The Untapped Potential of Supporting Learning Outside School
Evidence from a Randomized Control Trial in Rwanda
If educators around the world want to address the learning crisis most effectively, they must help learners beyond the school walls. This is the central conclusion from a longitudinal randomized control trial of Save the Children's Literacy Boost program, conducted by a team of researchers from Stanford University. The RCT assigned students to one of three groups: (1) a group assigned to the full Literacy Boost intervention, which includes supports to improve reading pedagogy in the classroom and supports for families and communities to encourage learning outside school; (2) a group that received supports to improve teacher reading pedagogy; and (3) a "business as usual" control group.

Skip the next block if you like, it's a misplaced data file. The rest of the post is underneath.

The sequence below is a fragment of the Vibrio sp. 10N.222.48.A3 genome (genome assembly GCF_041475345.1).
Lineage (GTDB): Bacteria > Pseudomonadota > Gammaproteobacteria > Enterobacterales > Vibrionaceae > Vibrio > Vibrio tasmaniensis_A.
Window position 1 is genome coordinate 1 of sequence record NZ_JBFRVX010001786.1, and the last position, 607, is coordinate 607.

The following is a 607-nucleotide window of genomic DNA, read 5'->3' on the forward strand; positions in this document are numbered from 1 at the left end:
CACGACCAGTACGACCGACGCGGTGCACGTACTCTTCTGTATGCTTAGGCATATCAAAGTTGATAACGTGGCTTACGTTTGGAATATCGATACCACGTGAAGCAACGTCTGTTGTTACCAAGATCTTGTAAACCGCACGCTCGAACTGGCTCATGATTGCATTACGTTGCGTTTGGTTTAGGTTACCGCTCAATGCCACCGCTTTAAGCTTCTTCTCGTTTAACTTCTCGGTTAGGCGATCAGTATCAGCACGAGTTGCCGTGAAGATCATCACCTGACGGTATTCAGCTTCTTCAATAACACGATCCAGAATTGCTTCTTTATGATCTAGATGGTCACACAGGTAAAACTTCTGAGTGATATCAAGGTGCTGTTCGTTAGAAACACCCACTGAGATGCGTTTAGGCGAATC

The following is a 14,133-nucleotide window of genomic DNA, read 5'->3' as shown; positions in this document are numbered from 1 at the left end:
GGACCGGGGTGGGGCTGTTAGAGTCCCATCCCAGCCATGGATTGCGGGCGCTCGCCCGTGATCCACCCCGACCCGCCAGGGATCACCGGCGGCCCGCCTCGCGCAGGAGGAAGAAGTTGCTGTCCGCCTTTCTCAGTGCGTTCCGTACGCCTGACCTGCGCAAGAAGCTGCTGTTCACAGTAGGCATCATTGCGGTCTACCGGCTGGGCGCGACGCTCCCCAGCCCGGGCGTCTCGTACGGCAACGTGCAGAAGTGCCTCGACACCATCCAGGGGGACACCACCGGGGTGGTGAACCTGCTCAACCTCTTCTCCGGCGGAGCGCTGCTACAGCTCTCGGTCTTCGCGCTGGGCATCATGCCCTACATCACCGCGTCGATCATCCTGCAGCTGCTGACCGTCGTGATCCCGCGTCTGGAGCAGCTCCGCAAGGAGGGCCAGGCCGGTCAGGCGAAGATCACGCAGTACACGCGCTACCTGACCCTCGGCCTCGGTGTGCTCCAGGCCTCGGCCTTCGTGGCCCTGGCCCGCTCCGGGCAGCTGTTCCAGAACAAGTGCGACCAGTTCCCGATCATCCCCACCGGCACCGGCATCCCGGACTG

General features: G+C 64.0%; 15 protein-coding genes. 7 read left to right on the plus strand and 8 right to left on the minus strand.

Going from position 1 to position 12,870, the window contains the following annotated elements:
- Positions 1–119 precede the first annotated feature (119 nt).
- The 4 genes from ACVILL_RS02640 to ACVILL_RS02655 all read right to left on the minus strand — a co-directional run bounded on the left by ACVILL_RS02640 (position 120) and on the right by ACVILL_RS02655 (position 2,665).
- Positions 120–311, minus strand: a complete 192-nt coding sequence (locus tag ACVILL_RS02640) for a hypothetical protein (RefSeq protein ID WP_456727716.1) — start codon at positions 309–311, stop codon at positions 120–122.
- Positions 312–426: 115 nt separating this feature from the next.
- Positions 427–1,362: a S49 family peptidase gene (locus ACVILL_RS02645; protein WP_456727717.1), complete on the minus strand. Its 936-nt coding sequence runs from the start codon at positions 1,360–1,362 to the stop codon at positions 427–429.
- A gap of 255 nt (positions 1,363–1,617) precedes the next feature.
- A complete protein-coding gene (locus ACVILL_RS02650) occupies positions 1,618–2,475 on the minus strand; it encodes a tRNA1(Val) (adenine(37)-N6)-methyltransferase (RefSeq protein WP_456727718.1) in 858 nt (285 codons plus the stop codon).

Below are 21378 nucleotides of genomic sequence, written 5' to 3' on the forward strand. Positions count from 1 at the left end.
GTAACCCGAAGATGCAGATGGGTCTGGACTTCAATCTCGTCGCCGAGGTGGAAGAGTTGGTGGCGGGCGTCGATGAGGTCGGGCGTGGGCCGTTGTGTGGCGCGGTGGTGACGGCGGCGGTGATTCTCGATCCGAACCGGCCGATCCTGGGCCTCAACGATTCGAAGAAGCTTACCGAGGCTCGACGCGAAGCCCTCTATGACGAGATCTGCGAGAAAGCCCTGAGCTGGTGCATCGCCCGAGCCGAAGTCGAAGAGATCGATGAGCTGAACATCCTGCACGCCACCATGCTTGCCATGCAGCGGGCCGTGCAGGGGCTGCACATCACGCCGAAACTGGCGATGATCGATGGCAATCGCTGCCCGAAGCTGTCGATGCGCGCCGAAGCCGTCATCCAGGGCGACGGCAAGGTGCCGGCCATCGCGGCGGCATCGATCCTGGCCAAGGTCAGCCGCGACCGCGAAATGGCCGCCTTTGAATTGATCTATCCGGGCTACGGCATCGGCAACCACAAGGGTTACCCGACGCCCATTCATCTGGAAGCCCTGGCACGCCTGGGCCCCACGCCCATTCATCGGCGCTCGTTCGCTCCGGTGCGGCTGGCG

This presentation outlines the Literacy Boost program. It goes on to describe the motivation and methods for the two-year longitudinal study and summarize its findings. It concludes by arguing that educators and others seeking to address the learning crisis must support learning throughout a child's day, week, month, and year rather than just the 15 percent of the time children are in classrooms.